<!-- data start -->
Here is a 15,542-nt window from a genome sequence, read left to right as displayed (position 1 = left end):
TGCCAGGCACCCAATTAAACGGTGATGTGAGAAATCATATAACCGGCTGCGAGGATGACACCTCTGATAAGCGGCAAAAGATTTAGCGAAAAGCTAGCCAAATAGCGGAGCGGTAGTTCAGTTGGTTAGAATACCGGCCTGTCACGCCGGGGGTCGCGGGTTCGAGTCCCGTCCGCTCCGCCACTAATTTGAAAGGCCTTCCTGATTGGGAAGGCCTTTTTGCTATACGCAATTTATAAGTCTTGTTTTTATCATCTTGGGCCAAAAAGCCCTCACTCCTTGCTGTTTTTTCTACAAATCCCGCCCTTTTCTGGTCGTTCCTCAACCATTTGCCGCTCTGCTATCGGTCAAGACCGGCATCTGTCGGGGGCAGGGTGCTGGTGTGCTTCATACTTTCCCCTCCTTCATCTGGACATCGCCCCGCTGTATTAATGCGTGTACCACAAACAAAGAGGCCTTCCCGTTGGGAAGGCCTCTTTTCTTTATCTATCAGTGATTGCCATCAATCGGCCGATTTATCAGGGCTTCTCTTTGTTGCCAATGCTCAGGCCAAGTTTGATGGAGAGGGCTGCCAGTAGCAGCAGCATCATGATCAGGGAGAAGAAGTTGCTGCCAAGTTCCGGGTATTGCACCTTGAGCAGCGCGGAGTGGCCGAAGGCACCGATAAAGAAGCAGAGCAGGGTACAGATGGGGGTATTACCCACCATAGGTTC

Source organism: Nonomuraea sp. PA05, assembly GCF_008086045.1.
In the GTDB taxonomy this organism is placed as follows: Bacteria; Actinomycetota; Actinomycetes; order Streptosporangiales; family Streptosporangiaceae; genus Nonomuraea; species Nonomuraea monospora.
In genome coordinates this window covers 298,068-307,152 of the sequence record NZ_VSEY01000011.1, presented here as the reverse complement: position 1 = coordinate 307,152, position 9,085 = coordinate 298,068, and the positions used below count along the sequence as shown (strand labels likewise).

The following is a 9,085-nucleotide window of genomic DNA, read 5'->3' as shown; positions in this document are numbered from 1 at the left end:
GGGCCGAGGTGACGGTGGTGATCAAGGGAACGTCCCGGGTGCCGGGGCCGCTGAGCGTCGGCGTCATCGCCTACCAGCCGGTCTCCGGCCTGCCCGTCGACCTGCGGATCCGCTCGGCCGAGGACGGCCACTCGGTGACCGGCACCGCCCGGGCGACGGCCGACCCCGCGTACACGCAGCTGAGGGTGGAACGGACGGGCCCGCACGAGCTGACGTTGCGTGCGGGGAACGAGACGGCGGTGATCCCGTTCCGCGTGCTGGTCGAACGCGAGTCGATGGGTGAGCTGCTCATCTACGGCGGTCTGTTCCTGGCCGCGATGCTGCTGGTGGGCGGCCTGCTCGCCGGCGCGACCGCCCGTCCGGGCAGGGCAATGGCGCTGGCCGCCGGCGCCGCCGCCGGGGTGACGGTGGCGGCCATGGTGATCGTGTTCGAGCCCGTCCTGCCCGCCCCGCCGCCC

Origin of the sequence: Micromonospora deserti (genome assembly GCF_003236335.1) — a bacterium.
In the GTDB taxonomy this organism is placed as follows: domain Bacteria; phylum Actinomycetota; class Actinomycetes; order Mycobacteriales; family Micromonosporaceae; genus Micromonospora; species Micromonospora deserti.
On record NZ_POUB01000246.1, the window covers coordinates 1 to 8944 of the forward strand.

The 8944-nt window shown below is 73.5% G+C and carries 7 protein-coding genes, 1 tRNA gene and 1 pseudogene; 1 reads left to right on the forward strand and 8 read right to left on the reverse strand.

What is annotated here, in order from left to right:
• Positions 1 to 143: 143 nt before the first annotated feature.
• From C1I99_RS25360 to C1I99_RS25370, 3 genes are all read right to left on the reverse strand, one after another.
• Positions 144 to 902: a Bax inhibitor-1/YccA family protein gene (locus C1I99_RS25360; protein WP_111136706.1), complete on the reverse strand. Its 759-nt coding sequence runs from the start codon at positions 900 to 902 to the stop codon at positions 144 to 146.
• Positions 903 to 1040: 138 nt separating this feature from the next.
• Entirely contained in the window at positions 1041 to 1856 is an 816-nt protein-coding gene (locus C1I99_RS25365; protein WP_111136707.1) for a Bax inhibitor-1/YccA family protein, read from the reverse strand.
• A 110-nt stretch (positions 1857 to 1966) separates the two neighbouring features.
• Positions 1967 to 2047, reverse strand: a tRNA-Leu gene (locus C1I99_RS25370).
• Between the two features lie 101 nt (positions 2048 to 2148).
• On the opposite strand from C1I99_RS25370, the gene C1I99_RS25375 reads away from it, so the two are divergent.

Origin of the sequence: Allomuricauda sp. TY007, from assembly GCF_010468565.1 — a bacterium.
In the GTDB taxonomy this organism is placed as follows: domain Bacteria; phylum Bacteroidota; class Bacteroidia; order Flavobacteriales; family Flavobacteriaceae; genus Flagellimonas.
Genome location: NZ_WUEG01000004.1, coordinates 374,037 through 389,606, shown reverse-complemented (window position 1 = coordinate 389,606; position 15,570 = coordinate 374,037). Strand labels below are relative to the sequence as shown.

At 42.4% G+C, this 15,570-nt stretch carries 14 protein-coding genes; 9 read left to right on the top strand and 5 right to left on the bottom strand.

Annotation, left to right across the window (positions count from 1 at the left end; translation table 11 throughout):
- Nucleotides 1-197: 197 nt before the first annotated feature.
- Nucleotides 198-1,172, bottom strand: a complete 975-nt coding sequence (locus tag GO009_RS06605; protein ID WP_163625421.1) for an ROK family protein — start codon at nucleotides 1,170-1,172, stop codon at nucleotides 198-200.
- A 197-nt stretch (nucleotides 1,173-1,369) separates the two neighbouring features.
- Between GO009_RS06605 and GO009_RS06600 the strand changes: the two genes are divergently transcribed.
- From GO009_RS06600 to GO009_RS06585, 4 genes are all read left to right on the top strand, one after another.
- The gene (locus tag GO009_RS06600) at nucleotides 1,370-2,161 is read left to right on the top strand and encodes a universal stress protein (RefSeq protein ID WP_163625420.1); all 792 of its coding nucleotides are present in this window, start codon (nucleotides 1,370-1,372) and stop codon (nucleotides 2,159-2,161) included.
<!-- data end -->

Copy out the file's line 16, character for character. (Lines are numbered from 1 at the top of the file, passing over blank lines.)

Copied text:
• Positions 903 to 1040: 138 nt separating this feature from the next.